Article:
There's a little spot in your brain, which contain a few hundred cells. These cell's regulate your breathing. This is where opiates interfere with your breathing mechanisms and slows it down, often slowing it down way to much causing death from respiratory arrest.
Opioid is an opium like compound that binds two or more of the three opioid receptors of the body and are potentially habit forming. People build up an increased tolerance to them despite their harmful consequences making physical withdrawal almost impossible. Today, opioids kill more people than breast cancer.
So, you've taken a prescribed painkiller containing opioid for back pain. Opioid is a psychoactive drug coming from the opium poppy or derived from synthetics (morphine, heroin, fentanyl, tramadol, oxycodone and methadone). At first, the drug goes to your brain easing the pain then it relaxes you, another bonus of opioid is, it gives you some anti-depressing effects as an added bonus.
With the right combination of opioid your breathing is slowed. In a wrong combination, say in high doses or taken with alcohol or some other sedating drugs your breathing becomes non-existent and lethal, making you go to sleep to the point of making it impossible to be awakened. The same opioid found in some painkillers is the same as in heroin.
Alarmingly, worldwide 15 million people are opioid dependent (addicted) and about 70,000 people die each year from an opioid overdose. 80% of people taking painkillers for sleep apnea don't even realize they have a breathing problem. People who take opioid are not as careful as they should be, often abusing alcohol and other drugs as well as opioid, a deadly combination. Sleeping pills on top of opioid spells disaster.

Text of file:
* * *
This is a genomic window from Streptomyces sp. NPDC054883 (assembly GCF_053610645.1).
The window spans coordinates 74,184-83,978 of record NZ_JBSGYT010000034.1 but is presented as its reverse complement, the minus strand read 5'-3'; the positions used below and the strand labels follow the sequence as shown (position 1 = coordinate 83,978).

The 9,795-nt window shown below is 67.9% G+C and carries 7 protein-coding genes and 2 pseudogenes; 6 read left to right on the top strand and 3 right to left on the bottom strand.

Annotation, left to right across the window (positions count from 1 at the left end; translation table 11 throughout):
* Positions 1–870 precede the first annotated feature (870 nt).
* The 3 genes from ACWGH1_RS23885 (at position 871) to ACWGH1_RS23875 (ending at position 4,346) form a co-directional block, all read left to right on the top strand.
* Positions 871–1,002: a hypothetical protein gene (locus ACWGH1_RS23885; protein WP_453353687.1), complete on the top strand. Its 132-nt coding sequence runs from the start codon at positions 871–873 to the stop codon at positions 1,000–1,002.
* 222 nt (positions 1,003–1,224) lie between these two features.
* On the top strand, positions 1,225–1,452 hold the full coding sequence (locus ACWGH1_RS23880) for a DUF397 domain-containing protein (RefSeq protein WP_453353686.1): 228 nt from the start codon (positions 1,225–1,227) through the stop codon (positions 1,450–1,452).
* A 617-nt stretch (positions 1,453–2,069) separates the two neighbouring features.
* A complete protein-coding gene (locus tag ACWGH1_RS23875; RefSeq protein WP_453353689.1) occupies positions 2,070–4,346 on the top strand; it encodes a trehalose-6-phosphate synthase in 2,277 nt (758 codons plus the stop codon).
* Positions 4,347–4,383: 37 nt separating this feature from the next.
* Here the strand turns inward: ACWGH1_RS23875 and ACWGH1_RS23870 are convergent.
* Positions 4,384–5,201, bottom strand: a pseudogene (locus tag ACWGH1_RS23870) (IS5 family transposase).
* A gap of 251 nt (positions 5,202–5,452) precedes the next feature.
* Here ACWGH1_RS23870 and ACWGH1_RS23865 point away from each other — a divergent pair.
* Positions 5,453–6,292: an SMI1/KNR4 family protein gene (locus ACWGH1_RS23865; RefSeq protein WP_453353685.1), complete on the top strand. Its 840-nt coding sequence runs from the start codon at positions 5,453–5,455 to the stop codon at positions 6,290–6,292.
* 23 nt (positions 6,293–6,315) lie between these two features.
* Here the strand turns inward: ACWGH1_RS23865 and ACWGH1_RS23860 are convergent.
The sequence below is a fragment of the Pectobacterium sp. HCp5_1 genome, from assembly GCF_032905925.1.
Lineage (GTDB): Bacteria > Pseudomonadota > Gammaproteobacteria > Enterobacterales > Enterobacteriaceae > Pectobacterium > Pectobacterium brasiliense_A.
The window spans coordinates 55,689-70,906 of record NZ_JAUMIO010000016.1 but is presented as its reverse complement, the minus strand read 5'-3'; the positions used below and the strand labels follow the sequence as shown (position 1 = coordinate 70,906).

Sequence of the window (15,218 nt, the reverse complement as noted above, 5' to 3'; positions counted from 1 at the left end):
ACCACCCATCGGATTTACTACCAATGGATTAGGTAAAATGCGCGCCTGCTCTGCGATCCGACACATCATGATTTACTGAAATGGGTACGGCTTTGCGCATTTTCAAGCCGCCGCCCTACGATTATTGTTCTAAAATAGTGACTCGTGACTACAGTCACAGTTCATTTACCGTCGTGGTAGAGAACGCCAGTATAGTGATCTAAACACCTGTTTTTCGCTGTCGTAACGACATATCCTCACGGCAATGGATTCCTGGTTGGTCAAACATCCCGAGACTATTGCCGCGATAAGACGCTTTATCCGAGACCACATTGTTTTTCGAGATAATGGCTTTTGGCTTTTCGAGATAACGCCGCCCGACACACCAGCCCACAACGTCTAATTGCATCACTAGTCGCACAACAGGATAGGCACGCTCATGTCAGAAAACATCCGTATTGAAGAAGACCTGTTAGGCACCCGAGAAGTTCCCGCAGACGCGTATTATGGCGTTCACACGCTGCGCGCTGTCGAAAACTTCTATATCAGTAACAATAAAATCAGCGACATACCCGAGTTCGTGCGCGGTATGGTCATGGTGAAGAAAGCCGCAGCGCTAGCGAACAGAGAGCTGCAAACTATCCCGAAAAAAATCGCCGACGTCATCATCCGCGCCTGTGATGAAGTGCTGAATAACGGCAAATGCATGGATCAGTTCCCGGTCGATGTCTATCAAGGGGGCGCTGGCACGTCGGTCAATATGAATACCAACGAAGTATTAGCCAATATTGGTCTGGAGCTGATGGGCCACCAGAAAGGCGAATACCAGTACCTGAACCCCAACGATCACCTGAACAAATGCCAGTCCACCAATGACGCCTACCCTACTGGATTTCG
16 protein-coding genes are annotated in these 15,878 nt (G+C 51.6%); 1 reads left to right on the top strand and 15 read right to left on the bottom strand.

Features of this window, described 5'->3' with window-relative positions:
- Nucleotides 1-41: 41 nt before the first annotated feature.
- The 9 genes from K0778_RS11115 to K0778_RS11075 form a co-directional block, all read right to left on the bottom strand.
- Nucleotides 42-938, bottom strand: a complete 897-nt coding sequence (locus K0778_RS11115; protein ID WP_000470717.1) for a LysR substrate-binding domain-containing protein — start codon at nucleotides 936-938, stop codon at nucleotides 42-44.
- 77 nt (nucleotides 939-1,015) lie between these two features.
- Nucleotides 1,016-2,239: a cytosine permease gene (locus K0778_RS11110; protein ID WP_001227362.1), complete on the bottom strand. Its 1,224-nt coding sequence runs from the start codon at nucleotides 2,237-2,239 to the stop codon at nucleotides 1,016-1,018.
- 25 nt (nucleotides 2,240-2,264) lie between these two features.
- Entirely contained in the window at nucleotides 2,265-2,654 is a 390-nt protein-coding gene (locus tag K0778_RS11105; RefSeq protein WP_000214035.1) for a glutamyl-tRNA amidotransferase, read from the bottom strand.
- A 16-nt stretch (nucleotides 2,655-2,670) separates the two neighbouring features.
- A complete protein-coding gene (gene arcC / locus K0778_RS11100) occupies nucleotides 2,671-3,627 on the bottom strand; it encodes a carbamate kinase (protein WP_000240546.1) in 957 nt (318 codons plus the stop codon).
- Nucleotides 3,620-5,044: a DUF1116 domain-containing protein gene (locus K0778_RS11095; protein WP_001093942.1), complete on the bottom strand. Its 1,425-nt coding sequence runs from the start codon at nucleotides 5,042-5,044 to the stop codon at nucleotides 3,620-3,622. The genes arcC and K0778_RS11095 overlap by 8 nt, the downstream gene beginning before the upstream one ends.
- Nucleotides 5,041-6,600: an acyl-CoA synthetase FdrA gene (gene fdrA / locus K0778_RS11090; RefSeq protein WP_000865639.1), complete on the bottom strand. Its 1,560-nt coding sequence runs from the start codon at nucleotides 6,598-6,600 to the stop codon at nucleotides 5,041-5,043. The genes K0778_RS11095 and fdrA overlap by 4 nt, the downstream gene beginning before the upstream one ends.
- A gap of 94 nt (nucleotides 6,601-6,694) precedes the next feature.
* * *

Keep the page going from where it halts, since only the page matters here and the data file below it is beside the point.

There are effective treatments for opioid addiction yet only 10% of sufferers receive it. Naloxone, (an antidote though not a replacement for comprehensive medical care), reverses the effects of overdosing and prevents deaths. The symptoms of an opioid overdose are pinpoint pupils, unconsciousness and respiratory depression.
In the future, after more clinical trials have to be done to understand how opioid interacts with the brain, scientists and researchers will hopefully find new drugs that can be prescribed with painkillers to prevent negative breathing effects, saving thousands of lives every year.
Risky factors include; a history of substance abuse, high prescribed dosages, being male and older, your mental condition, other drugs and how you fit on the socioeconomic scale.
The World Health Organization (WHO) recommends restricting opiate management to acute and cancer pain but within the last few years opioid have been prescribed for non-cancer pain such as back pain.
The outlook nationwide isn't very good. Rates of overdosing have risen significantly, now a national emergency and in the ages of people 25 to 54, it's showing no signs of abating.
Heaven help those addicted to the scourge of Opioid.
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